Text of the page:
HSJ’s round up of the day’s essential stories

New special measures regime

If there was any doubt that turning around A&E performance is national health leaders’ current priority, this is surely put to bed with the emergence of a new special measures regime.

Trusts performing poorly against the four hour target could be placed in “A&E special measures” if their performance does not improve by June – as part of NHS England and NHS Improvement’s drive to get the system compliant with the 95 per cent waiting time target by March 2018.

Trusts will be put into one of four groups based on their emergency department performance under the new approach, the letter said. Trusts in group one, the most challenged areas, face weekly meetings with system leaders before Easter to discuss “local system recovery and action plans”.

HSJ was able to reveal who is in which group in London on Wednesday.

A number of measures designed to get the system back on track have already been revealed this month.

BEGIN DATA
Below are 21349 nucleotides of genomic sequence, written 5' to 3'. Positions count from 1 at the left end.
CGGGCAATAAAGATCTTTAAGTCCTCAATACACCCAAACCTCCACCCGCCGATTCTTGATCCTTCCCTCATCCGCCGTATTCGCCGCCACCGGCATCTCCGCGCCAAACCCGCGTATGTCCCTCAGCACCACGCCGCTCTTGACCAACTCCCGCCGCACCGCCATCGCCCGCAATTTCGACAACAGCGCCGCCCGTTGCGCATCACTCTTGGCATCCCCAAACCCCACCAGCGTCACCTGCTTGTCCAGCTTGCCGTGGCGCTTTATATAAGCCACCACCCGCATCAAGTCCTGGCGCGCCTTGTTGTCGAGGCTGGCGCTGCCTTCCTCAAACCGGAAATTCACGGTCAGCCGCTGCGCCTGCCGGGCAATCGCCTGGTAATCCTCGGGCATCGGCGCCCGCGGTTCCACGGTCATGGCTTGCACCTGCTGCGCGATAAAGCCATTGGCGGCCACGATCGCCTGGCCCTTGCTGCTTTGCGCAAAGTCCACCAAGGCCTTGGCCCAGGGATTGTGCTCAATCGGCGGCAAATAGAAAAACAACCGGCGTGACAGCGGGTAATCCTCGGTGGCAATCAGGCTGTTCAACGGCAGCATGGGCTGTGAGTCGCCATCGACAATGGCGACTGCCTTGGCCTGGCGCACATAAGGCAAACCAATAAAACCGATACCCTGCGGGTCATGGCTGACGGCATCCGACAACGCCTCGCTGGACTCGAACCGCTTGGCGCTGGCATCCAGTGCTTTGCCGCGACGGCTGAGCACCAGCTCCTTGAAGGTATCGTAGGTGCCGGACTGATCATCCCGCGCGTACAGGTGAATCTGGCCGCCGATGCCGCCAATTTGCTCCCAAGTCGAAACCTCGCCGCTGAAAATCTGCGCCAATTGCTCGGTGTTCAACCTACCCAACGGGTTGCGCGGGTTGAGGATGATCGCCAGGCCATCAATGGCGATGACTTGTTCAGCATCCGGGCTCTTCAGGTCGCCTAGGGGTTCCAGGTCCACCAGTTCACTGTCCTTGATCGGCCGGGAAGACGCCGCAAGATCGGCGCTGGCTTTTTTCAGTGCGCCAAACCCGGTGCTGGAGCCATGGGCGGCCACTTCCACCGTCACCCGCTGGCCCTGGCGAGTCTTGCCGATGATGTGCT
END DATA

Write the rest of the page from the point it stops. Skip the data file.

First, we reported that from April, sustainability and transformation fund money would only be made available to trusts hitting their A&E targets.

HSJ also understands NHS England and NHSI have now effectively dropped routine financial penalties for many trusts in relation to elective and cancer waits.

Providers have been told to ensure every hospital has a front door “streaming model” by October, linked to an additional £100m capital funding announced in the recent budget.

NHS Improvement has ordered trusts to reach 90 per cent of patients being seen in four hours by September, and the whole sector must reach 95 per cent by March 2018. The NHS mandate published this week, however, included a slightly delayed target of the end of the 2018 calendar year.

So now there are three special measures regimes – for quality, finance and A&E – but who will be the first trust to get the unwanted triple crown?